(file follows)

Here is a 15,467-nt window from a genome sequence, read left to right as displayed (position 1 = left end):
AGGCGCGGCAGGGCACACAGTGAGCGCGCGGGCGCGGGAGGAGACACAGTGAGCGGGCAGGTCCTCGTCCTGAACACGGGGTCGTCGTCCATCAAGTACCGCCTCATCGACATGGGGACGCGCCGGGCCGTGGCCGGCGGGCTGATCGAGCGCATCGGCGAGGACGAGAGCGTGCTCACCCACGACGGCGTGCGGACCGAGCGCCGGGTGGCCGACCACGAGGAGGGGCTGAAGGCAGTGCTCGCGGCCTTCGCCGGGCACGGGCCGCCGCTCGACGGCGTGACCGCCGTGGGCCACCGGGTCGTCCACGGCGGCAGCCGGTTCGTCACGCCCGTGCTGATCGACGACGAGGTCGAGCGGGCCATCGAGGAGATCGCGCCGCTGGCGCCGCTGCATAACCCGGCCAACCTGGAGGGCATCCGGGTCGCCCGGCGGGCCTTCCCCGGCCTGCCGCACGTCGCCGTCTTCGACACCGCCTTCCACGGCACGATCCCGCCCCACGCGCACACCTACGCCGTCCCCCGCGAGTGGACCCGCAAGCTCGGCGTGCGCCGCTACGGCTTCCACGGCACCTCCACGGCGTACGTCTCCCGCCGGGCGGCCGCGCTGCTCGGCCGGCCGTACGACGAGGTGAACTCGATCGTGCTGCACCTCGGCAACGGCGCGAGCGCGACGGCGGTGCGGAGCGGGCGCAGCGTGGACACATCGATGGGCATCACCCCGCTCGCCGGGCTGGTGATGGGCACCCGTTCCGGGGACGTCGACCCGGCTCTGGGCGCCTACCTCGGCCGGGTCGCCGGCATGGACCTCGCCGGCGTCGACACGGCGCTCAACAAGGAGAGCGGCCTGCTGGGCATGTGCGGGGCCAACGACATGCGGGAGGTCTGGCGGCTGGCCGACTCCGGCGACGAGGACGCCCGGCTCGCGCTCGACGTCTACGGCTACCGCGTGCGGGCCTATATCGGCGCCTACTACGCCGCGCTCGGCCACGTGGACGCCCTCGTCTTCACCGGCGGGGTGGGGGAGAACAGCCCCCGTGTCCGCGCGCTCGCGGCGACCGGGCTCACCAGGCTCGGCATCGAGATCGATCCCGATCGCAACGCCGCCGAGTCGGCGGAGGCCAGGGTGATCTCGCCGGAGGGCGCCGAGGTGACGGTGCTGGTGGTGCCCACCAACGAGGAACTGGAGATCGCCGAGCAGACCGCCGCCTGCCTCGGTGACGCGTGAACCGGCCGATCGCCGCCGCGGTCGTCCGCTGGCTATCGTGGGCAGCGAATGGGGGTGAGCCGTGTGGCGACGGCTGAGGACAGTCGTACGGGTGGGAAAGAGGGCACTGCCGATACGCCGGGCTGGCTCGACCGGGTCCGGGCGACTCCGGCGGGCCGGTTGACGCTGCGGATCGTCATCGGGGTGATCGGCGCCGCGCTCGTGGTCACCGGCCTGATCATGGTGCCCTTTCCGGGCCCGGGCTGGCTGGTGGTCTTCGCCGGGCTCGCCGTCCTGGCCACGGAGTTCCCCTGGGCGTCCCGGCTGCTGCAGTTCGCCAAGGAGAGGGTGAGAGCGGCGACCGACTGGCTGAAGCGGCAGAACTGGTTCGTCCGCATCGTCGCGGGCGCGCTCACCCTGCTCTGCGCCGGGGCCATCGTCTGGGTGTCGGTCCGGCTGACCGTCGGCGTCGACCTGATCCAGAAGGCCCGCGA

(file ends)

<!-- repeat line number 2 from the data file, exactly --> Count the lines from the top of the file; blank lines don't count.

AGGCGCGGCAGGGCACACAGTGAGCGCGCGGGCGCGGGAGGAGACACAGTGAGCGGGCAGGTCCTCGTCCTGAACACGGGGTCGTCGTCCATCAAGTACCGCCTCATCGACATGGGGACGCGCCGGGCCGTGGCCGGCGGGCTGATCGAGCGCATCGGCGAGGACGAGAGCGTGCTCACCCACGACGGCGTGCGGACCGAGCGCCGGGTGGCCGACCACGAGGAGGGGCTGAAGGCAGTGCTCGCGGCCTTCGCCGGGCACGGGCCGCCGCTCGACGGCGTGACCGCCGTGGGCCACCGGGTCGTCCACGGCGGCAGCCGGTTCGTCACGCCCGTGCTGATCGACGACGAGGTCGAGCGGGCCATCGAGGAGATCGCGCCGCTGGCGCCGCTGCATAACCCGGCCAACCTGGAGGGCATCCGGGTCGCCCGGCGGGCCTTCCCCGGCCTGCCGCACGTCGCCGTCTTCGACACCGCCTTCCACGGCACGATCCCGCCCCACGCGCACACCTACGCCGTCCCCCGCGAGTGGACCCGCAAGCTCGGCGTGCGCCGCTACGGCTTCCACGGCACCTCCACGGCGTACGTCTCCCGCCGGGCGGCCGCGCTGCTCGGCCGGCCGTACGACGAGGTGAACTCGATCGTGCTGCACCTCGGCAACGGCGCGAGCGCGACGGCGGTGCGGAGCGGGCGCAGCGTGGACACATCGATGGGCATCACCCCGCTCGCCGGGCTGGTGATGGGCACCCGTTCCGGGGACGTCGACCCGGCTCTGGGCGCCTACCTCGGCCGGGTCGCCGGCATGGACCTCGCCGGCGTCGACACGGCGCTCAACAAGGAGAGCGGCCTGCTGGGCATGTGCGGGGCCAACGACATGCGGGAGGTCTGGCGGCTGGCCGACTCCGGCGACGAGGACGCCCGGCTCGCGCTCGACGTCTACGGCTACCGCGTGCGGGCCTATATCGGCGCCTACTACGCCGCGCTCGGCCACGTGGACGCCCTCGTCTTCACCGGCGGGGTGGGGGAGAACAGCCCCCGTGTCCGCGCGCTCGCGGCGACCGGGCTCACCAGGCTCGGCATCGAGATCGATCCCGATCGCAACGCCGCCGAGTCGGCGGAGGCCAGGGTGATCTCGCCGGAGGGCGCCGAGGTGACGGTGCTGGTGGTGCCCACCAACGAGGAACTGGAGATCGCCGAGCAGACCGCCGCCTGCCTCGGTGACGCGTGAACCGGCCGATCGCCGCCGCGGTCGTCCGCTGGCTATCGTGGGCAGCGAATGGGGGTGAGCCGTGTGGCGACGGCTGAGGACAGTCGTACGGGTGGGAAAGAGGGCACTGCCGATACGCCGGGCTGGCTCGACCGGGTCCGGGCGACTCCGGCGGGCCGGTTGACGCTGCGGATCGTCATCGGGGTGATCGGCGCCGCGCTCGTGGTCACCGGCCTGATCATGGTGCCCTTTCCGGGCCCGGGCTGGCTGGTGGTCTTCGCCGGGCTCGCCGTCCTGGCCACGGAGTTCCCCTGGGCGTCCCGGCTGCTGCAGTTCGCCAAGGAGAGGGTGAGAGCGGCGACCGACTGGCTGAAGCGGCAGAACTGGTTCGTCCGCATCGTCGCGGGCGCGCTCACCCTGCTCTGCGCCGGGGCCATCGTCTGGGTGTCGGTCCGGCTGACCGTCGGCGTCGACCTGATCCAGAAGGCCCGCGA